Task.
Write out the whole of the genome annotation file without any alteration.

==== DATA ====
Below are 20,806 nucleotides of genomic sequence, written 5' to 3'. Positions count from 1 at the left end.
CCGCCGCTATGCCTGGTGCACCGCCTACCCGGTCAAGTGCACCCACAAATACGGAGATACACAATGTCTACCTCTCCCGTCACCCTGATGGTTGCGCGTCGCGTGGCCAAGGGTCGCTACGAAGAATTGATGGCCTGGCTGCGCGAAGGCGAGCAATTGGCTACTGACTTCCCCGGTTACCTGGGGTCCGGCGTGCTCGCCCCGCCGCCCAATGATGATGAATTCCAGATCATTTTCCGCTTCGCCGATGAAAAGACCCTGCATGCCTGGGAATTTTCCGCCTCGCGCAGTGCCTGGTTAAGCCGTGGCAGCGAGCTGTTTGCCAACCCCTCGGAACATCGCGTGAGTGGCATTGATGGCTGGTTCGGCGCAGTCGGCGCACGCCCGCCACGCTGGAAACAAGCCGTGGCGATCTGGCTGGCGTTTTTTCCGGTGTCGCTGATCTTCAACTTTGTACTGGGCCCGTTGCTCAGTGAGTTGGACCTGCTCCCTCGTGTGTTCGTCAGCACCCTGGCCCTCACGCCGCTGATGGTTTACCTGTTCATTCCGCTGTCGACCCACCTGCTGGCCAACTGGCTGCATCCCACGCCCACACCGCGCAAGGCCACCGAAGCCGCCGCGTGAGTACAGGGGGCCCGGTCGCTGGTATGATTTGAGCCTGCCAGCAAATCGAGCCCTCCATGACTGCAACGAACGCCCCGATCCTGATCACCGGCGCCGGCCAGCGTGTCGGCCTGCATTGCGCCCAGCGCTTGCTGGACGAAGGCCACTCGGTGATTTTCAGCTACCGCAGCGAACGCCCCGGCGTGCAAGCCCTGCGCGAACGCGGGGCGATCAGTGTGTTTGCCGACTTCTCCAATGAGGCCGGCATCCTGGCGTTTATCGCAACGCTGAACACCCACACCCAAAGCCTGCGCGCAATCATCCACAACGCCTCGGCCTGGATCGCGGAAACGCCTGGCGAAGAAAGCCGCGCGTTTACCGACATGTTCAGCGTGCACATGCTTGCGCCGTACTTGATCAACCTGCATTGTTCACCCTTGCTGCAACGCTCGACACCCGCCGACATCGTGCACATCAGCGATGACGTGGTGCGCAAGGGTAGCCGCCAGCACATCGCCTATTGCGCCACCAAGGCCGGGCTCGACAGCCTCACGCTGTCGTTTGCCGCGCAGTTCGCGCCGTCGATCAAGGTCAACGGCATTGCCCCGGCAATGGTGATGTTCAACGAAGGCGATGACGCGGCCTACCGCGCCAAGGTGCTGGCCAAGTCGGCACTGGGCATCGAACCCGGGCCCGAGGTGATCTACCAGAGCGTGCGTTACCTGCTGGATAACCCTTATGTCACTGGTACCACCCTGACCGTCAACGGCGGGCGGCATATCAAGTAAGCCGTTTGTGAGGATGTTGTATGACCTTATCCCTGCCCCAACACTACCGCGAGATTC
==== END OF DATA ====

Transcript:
Below are 20,806 nucleotides of genomic sequence, written 5' to 3'. Positions count from 1 at the left end.
CCGCCGCTATGCCTGGTGCACCGCCTACCCGGTCAAGTGCACCCACAAATACGGAGATACACAATGTCTACCTCTCCCGTCACCCTGATGGTTGCGCGTCGCGTGGCCAAGGGTCGCTACGAAGAATTGATGGCCTGGCTGCGCGAAGGCGAGCAATTGGCTACTGACTTCCCCGGTTACCTGGGGTCCGGCGTGCTCGCCCCGCCGCCCAATGATGATGAATTCCAGATCATTTTCCGCTTCGCCGATGAAAAGACCCTGCATGCCTGGGAATTTTCCGCCTCGCGCAGTGCCTGGTTAAGCCGTGGCAGCGAGCTGTTTGCCAACCCCTCGGAACATCGCGTGAGTGGCATTGATGGCTGGTTCGGCGCAGTCGGCGCACGCCCGCCACGCTGGAAACAAGCCGTGGCGATCTGGCTGGCGTTTTTTCCGGTGTCGCTGATCTTCAACTTTGTACTGGGCCCGTTGCTCAGTGAGTTGGACCTGCTCCCTCGTGTGTTCGTCAGCACCCTGGCCCTCACGCCGCTGATGGTTTACCTGTTCATTCCGCTGTCGACCCACCTGCTGGCCAACTGGCTGCATCCCACGCCCACACCGCGCAAGGCCACCGAAGCCGCCGCGTGAGTACAGGGGGCCCGGTCGCTGGTATGATTTGAGCCTGCCAGCAAATCGAGCCCTCCATGACTGCAACGAACGCCCCGATCCTGATCACCGGCGCCGGCCAGCGTGTCGGCCTGCATTGCGCCCAGCGCTTGCTGGACGAAGGCCACTCGGTGATTTTCAGCTACCGCAGCGAACGCCCCGGCGTGCAAGCCCTGCGCGAACGCGGGGCGATCAGTGTGTTTGCCGACTTCTCCAATGAGGCCGGCATCCTGGCGTTTATCGCAACGCTGAACACCCACACCCAAAGCCTGCGCGCAATCATCCACAACGCCTCGGCCTGGATCGCGGAAACGCCTGGCGAAGAAAGCCGCGCGTTTACCGACATGTTCAGCGTGCACATGCTTGCGCCGTACTTGATCAACCTGCATTGTTCACCCTTGCTGCAACGCTCGACACCCGCCGACATCGTGCACATCAGCGATGACGTGGTGCGCAAGGGTAGCCGCCAGCACATCGCCTATTGCGCCACCAAGGCCGGGCTCGACAGCCTCACGCTGTCGTTTGCCGCGCAGTTCGCGCCGTCGATCAAGGTCAACGGCATTGCCCCGGCAATGGTGATGTTCAACGAAGGCGATGACGCGGCCTACCGCGCCAAGGTGCTGGCCAAGTCGGCACTGGGCATCGAACCCGGGCCCGAGGTGATCTACCAGAGCGTGCGTTACCTGCTGGATAACCCTTATGTCACTGGTACCACCCTGACCGTCAACGGCGGGCGGCATATCAAGTAAGCCGTTTGTGAGGATGTTGTATGACCTTATCCCTGCCCCAACACTACCGCGAGATTC